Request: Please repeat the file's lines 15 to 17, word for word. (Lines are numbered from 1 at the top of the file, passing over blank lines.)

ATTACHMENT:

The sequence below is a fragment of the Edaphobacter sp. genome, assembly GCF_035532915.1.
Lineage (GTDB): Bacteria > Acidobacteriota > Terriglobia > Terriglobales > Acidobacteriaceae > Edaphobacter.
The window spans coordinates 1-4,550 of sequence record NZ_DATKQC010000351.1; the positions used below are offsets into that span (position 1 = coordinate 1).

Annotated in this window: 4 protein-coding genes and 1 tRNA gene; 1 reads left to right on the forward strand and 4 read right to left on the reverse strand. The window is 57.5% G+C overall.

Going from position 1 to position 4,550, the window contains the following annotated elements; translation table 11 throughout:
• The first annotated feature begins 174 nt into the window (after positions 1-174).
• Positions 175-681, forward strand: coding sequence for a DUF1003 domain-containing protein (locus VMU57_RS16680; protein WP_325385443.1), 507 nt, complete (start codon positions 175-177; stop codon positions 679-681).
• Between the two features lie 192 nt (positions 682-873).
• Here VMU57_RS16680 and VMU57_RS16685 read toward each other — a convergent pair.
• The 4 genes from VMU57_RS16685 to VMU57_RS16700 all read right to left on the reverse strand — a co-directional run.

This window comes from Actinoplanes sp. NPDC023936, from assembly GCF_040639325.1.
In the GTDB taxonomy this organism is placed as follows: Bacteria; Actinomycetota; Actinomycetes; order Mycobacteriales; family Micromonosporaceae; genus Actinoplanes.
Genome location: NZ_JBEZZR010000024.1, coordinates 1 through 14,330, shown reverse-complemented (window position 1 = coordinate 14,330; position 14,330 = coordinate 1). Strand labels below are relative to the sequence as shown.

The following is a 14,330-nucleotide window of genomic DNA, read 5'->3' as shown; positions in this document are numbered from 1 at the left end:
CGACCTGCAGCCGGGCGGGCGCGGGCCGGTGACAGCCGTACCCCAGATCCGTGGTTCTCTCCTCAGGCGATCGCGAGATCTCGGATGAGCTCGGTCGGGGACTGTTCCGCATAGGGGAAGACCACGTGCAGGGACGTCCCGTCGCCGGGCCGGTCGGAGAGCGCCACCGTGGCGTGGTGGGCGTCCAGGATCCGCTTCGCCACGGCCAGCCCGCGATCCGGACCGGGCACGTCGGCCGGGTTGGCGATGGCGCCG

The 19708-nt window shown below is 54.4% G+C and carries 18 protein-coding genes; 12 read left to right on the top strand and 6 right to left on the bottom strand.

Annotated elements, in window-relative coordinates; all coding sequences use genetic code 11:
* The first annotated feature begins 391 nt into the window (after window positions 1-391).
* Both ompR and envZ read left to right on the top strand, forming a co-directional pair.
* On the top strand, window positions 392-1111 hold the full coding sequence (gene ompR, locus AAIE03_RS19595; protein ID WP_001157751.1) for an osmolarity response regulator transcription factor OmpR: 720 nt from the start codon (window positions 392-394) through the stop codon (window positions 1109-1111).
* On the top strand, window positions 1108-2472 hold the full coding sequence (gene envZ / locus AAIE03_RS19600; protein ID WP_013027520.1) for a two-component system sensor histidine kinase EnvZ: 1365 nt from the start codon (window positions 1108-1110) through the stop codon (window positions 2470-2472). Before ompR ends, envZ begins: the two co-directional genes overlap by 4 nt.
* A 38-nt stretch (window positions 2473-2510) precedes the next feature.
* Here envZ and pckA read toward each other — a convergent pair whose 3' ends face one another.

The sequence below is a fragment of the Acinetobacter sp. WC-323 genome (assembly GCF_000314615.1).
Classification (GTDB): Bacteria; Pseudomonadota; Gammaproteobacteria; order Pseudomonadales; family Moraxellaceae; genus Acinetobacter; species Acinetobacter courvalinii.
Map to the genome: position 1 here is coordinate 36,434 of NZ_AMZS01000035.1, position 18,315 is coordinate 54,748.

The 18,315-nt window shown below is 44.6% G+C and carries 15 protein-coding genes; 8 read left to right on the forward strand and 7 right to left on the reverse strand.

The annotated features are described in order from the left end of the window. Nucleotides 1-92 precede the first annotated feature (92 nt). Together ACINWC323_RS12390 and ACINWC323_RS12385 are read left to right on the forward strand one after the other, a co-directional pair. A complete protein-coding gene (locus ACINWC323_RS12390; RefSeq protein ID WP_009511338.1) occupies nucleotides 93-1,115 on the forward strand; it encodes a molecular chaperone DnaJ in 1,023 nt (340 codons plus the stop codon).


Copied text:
CGACCTGCAGCCGGGCGGGCGCGGGCCGGTGACAGCCGTACCCCAGATCCGTGGTTCTCTCCTCAGGCGATCGCGAGATCTCGGATGAGCTCGGTCGGGGACTGTTCCGCATAGGGGAAGACCACGTGCAGGGACGTCCCGTCGCCGGGCCGGTCGGAGAGCGCCACCGTGGCGTGGTGGGCGTCCAGGATCCGCTTCGCCACGGCCAGCCCGCGATCCGGACCGGGCACGTCGGCCGGGTTGGCGATGGCGCCG

The 19708-nt window shown below is 54.4% G+C and carries 18 protein-coding genes; 12 read left to right on the top strand and 6 right to left on the bottom strand.

Annotated elements, in window-relative coordinates; all coding sequences use genetic code 11: